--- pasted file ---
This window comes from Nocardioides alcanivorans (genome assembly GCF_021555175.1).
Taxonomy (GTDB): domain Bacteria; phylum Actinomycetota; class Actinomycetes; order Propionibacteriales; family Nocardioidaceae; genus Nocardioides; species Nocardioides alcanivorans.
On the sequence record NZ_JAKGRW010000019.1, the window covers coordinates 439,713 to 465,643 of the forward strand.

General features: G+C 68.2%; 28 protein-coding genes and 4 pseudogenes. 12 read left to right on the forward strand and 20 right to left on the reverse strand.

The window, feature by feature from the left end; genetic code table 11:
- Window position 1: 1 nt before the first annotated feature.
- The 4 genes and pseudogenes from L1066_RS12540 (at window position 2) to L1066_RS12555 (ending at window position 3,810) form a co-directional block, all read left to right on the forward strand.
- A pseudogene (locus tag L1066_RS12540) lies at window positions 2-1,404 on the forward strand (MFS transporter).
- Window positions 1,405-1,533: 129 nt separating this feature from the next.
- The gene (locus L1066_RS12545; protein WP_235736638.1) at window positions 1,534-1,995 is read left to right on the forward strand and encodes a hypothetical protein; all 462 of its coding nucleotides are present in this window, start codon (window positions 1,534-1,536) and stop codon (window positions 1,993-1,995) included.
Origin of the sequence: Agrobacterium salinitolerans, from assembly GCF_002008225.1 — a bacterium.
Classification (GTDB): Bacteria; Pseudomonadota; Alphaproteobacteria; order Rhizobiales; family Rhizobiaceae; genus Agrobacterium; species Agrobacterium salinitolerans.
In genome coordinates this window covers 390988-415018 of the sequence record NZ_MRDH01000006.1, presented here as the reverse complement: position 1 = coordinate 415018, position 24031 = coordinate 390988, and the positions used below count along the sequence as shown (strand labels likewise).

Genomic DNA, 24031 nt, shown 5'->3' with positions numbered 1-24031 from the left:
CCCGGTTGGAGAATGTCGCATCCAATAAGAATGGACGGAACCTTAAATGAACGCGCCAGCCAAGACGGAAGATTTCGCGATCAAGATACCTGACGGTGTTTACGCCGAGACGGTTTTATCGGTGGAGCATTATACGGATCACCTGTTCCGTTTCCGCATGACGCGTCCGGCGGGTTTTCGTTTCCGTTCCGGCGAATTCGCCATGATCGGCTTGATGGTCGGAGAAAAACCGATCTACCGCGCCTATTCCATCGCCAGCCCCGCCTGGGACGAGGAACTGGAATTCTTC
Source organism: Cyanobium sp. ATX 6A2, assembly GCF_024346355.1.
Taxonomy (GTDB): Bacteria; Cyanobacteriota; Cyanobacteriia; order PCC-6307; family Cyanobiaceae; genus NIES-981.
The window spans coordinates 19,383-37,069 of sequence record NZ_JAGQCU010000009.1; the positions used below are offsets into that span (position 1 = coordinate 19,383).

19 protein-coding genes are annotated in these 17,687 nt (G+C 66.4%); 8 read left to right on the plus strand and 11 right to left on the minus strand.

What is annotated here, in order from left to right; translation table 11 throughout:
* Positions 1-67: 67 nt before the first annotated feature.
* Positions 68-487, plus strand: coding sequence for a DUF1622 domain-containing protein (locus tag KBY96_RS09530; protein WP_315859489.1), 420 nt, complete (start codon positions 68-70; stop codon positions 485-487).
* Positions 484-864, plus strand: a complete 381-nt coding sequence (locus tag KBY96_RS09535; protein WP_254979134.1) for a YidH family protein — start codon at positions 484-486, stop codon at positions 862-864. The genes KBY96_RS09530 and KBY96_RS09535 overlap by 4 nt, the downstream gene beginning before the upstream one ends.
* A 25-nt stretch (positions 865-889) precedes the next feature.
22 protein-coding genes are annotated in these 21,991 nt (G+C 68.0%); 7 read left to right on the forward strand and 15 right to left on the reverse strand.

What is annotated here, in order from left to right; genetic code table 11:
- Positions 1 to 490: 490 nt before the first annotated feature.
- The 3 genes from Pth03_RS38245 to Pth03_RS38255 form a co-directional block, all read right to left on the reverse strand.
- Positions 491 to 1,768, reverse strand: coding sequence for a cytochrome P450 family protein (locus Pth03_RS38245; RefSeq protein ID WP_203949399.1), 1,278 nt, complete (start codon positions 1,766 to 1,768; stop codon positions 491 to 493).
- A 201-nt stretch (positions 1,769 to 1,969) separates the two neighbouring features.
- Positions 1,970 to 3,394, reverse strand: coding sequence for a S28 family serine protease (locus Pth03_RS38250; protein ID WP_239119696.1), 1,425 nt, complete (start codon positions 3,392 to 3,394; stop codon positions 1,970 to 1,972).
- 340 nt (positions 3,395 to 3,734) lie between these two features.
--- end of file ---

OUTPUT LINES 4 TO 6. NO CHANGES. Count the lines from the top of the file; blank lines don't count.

General features: G+C 68.2%; 28 protein-coding genes and 4 pseudogenes. 12 read left to right on the forward strand and 20 right to left on the reverse strand.

The window, feature by feature from the left end; genetic code table 11:
- Window position 1: 1 nt before the first annotated feature.